0

I have this function and everything works until a and b both equal 1. When that happens the carry bit is going to 2 when its supposed to be only 0 or 1. Is my algorithm wrong for the carry bit
carry_bits |= ((a & mask) & (b & mask)) << 1u;

bool add7bits( unsigned int a, unsigned int b, unsigned int *carry_out, unsigned int     *overflow_out, unsigned int *sum_out)
{
if ( a > ( ( 1u << NUM_BITS ) - 1 ) )
{
    cout << "a value: " << a << " is too large" << endl;
    return false;
}
else if ( b > ( ( 1u << NUM_BITS ) - 1 ) )
{
    cout << "b value: " << b << " is too large" << endl;
    return false;
}
else
{
    unsigned int sum_bits = 0;
    unsigned int carry_bits = 0;
    // Use a mask to access the specific bits of interest
    unsigned int mask = 1u;

    // Handle rightmost bit as a half-adder (no carry input)
    // sum = a ^ b
    // c_out = a & b
    sum_bits |= ( a & mask) ^ ( b & mask);

    // The carry _out_ from this stage sets the carry in for the next,
    // that is, the next higher bit in the carry_bits value

    carry_bits |= ((a & mask) & (b & mask)) << 1u;

    // The remaining bits must be handled with the full adder logic. The last
    // adder in the chain's carry out becomes the carry output return
    // value of this function.
            mask = 1u << 1;

            sum_bits |= ((a & mask) ^ (b & mask) ^ carry_bits);
            carry_bits |= ((a & mask) & (b & mask)) << 1u;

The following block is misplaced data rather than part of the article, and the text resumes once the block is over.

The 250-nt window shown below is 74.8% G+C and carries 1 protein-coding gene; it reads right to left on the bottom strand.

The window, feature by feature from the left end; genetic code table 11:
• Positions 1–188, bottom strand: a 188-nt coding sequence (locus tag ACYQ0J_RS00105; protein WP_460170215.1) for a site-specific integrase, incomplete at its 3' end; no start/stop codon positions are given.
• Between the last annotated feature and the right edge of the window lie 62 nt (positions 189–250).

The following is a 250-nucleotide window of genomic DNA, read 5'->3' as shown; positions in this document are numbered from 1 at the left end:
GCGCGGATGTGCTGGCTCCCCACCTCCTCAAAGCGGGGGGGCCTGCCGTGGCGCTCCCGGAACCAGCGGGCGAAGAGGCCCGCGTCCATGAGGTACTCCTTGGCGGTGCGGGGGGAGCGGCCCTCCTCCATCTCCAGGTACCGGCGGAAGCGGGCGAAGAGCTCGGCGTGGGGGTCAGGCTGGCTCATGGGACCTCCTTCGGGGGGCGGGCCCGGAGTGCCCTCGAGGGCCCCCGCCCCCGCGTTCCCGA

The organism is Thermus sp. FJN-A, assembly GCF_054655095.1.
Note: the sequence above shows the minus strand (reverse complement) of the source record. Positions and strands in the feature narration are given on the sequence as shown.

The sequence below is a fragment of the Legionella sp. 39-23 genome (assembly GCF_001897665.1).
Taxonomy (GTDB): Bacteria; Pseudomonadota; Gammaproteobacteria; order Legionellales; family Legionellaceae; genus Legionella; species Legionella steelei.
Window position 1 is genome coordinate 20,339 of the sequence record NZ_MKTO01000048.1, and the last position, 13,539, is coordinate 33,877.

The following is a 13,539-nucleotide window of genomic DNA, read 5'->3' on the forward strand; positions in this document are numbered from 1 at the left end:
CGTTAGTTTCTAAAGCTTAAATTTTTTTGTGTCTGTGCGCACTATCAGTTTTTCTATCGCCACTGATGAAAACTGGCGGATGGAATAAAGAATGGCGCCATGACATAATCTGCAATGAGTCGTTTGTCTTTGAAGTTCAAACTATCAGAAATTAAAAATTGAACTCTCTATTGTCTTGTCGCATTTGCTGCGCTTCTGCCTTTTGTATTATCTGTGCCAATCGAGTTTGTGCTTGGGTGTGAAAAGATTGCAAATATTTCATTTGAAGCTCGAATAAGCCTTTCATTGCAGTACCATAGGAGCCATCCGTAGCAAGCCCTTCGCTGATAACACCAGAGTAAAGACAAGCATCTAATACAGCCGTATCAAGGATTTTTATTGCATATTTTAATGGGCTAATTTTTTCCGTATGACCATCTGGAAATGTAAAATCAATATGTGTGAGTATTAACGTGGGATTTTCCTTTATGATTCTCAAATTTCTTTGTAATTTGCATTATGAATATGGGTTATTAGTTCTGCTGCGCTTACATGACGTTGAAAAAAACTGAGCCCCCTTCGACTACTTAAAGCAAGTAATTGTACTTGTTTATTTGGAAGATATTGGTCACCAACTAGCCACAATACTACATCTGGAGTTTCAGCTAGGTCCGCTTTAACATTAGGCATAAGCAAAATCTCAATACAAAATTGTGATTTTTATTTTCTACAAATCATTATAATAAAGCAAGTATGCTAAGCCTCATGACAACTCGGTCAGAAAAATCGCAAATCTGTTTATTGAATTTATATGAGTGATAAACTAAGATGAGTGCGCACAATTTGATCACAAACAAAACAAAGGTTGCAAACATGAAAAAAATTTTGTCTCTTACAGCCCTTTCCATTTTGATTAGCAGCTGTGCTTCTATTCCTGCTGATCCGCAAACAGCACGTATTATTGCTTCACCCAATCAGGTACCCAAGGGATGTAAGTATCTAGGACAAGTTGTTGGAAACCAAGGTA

mask = 1u << 2;
            sum_bits |= ((a & mask) ^ (b & mask) ^ carry_bits);
            carry_bits |= ((a & mask) & (b & mask)) << 1u;

            mask = 1u << 3;
            sum_bits |= ((a & mask) ^ (b & mask) ^ carry_bits);
            carry_bits |= ((a & mask) & (b & mask)) << 1u;

            mask = 1u << 4;
            sum_bits |= ((a & mask) ^ (b & mask) ^ carry_bits);
            carry_bits |= ((a & mask) & (b & mask)) << 1u;          

            mask = 1u << 5;
            sum_bits |= ((a & mask) ^ (b & mask) ^ carry_bits);
            carry_bits |= ((a & mask) & (b & mask)) << 1u;  
    // Handle bit 6 separately.
    mask = 1u << 6;
    sum_bits = ((a ^b) ^ carry_bits);
    carry_bits |= ((a & mask) & (b & mask)) << 1u;


// Determine the overflow by checking if a and b are both 1.
    bool overflow = false;
    if ((a & mask) & (b & mask))
        overflow = true;
    // ...
    //
 *sum_out = sum_bits;
 *carry_out = carry_bits;
 *overflow_out = overflow;
 cout << a << " + " << b << " = " << *sum_out << endl;;
 cout << "Carry: " << *carry_out << endl;
 cout << "Overflow: " << *overflow_out << endl;
    return true;
}
}
2
Contributors
1
Reply
12
Views
3 Years
Discussion Span
Last Post by Moschops
0

carry_bits |= ((a & mask) & (b & mask)) << 1u;

When a is 1, a & mask is 1, or in binary 00000001.
When b is 1, b & mask is 1, or in binary 00000001.

So ((a & mask) & (b & mask)) is00000001 & 00000001, which gives 00000001.

You then apply this:<< 1u which is left shifting 00000001, so you get 00000010, which is binary for 2.

That's why you get 2.

Edited by Moschops

This topic has been dead for over six months. Start a new discussion instead.
Have something to contribute to this discussion? Please be thoughtful, detailed and courteous, and be sure to adhere to our posting rules.